The term band-wagon first appeared in 1849. This initial meaning referred to a large wagon used to carry the band in a circus procession. Theodore Roosevelt used bandwagon in his writings in the context of politics, “attaching oneself to anything that looks likely to succeed.” Modern day sports talk hosts have adopted bandwagon as a label to highlight fair weather fans. When a local team over achieves, the bandwagon becomes full. However, when a successful team gets off to a slow start, many quickly jump off the bandwagon.

Then Jesus said to His disciples, If anyone desires to be My disciple, let him deny himself [disregard, lose sight of, and forget himself and his own interests] and take up his cross and follow Me [cleave steadfastly to Me, conform wholly to My example in living and, if need be, in dying, also]. 25 For whoever is bent on saving his [temporal] life [his comfort and security here] shall lose it [eternal life]; and whoever loses his life [his comfort and security here] for My sake shall find it [life everlasting], Matthew 16:24-25.

A Jewish disciple explores what it means to truly get behind Jesus. This chapter provides examples of what to do and what not to do. One individual becomes a hero and a goat in a matter of seconds. However, this is what happens when you are not slow to speak, blurting out whatever enters your mind. The context of the passage begins with an open ended question as Jesus asks, “who do people say that I am?” After receiving a few replies, Jesus changes the question to “what do you think?” After Peter correctly identifies Jesus as the promised Messiah, he then proceeds to attempt to stop Jesus from fulfilling God’s will.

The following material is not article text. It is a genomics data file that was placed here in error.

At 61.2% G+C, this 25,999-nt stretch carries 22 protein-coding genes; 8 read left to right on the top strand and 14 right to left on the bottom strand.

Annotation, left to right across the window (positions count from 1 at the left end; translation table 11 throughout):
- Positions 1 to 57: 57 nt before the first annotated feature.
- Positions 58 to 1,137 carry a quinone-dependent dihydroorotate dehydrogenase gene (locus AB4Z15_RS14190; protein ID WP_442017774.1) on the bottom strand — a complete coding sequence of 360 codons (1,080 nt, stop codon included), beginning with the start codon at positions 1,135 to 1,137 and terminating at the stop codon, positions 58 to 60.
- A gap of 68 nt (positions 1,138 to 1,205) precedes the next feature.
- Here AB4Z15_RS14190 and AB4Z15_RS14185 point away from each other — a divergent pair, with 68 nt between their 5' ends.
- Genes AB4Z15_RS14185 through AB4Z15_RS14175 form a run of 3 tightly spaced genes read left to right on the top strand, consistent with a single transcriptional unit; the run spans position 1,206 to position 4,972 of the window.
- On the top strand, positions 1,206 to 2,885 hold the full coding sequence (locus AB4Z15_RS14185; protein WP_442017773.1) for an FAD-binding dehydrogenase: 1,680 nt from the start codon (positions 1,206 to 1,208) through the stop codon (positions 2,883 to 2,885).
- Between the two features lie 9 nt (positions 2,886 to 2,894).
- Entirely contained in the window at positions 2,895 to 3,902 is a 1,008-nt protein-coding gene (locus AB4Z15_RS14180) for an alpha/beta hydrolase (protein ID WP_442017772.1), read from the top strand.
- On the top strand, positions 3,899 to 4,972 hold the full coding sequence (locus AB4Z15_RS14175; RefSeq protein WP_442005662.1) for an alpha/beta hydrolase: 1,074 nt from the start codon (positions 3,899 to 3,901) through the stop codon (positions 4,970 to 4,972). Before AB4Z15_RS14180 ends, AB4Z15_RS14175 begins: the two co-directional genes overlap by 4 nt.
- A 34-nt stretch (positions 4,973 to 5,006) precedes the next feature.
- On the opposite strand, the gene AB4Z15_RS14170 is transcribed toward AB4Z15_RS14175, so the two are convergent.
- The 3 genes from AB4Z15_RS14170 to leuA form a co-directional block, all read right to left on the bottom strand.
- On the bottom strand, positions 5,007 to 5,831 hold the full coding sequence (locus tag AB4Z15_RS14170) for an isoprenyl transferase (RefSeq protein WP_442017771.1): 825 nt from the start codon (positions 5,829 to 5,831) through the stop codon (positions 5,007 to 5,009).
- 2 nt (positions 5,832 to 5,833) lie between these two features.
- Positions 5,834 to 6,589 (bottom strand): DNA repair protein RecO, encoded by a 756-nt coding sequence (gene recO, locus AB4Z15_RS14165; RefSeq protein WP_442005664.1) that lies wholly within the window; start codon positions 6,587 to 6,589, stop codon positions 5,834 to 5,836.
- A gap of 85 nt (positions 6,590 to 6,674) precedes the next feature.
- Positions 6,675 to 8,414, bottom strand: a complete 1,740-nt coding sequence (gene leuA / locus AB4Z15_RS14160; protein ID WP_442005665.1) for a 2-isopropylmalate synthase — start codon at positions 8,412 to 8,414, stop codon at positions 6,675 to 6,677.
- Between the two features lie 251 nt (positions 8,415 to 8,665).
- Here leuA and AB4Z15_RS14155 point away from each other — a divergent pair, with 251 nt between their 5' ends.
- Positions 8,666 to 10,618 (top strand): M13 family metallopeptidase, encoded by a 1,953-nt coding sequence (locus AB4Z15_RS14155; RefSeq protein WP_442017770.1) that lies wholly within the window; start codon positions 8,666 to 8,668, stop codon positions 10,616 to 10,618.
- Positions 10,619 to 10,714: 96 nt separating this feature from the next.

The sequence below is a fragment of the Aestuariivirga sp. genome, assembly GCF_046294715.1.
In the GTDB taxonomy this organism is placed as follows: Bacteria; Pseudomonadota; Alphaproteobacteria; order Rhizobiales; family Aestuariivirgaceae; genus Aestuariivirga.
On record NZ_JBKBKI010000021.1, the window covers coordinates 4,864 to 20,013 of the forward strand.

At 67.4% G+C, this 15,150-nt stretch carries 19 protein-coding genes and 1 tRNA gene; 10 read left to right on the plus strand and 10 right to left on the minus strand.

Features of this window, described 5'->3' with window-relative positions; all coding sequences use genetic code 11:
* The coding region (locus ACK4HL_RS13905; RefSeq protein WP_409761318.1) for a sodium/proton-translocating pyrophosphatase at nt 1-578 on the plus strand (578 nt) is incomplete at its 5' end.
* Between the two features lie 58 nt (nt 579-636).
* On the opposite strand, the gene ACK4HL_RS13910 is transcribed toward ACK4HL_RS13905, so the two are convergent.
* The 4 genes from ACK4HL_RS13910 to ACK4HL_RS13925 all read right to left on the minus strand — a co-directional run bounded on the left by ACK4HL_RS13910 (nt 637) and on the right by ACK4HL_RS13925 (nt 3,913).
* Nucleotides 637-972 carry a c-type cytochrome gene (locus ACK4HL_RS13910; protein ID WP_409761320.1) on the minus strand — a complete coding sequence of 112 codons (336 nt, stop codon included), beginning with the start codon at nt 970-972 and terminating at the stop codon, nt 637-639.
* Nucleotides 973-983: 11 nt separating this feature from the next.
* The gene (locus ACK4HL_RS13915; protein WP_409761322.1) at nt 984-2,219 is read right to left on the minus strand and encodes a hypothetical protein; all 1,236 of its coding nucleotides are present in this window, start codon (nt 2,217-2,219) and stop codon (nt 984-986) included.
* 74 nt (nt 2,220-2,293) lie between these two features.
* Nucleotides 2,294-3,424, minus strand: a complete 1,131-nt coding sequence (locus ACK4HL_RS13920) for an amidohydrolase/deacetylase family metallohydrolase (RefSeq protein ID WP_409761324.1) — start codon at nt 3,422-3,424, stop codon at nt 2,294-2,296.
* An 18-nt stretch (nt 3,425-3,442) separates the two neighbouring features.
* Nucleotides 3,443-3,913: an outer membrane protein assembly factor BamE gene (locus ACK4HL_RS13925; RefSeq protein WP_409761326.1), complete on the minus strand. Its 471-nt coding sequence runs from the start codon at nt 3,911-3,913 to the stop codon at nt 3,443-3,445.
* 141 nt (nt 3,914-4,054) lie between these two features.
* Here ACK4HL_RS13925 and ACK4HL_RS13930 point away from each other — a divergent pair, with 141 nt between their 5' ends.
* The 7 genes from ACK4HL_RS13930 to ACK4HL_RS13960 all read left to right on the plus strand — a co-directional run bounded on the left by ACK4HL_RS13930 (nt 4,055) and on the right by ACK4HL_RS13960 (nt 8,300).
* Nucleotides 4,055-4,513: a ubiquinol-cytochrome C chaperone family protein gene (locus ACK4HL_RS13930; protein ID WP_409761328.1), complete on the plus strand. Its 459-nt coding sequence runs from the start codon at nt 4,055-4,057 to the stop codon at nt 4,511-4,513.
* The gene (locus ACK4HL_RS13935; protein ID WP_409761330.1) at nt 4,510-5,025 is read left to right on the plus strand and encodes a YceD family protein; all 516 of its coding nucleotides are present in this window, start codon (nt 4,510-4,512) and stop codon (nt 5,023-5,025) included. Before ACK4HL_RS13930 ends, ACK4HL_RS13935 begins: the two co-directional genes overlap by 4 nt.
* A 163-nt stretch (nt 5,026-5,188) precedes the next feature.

Then Peter took Him aside to speak to Him privately and began to reprove and charge Him sharply, saying, God forbid, Lord! This must never happen to You! 23 But Jesus turned away from Peter and said to him, Get behind Me, Satan! You are in My way [an offense and a hindrance and a snare to Me]; for you are minding what partakes not of the nature and quality of God, but of men, Matthew 16:22-23.

When God or life doesn’t make sense, this is when human beings tend to improvise. Since Peter thought Jesus would become an earthly king, he refused to believe that his mentor was born to become a living sacrifice. When justice doesn’t prevail and evil triumphs, your allegiance is tested. Just to qualify to become one of Jesus’ disciples involves taking extreme measures. While everyone will wobble from time to time due to uncertainty, your actions will determine who’s side you are on. May the Holy Spirit bring clarity to any confusion so you get behind the right side.

by Jay Mankus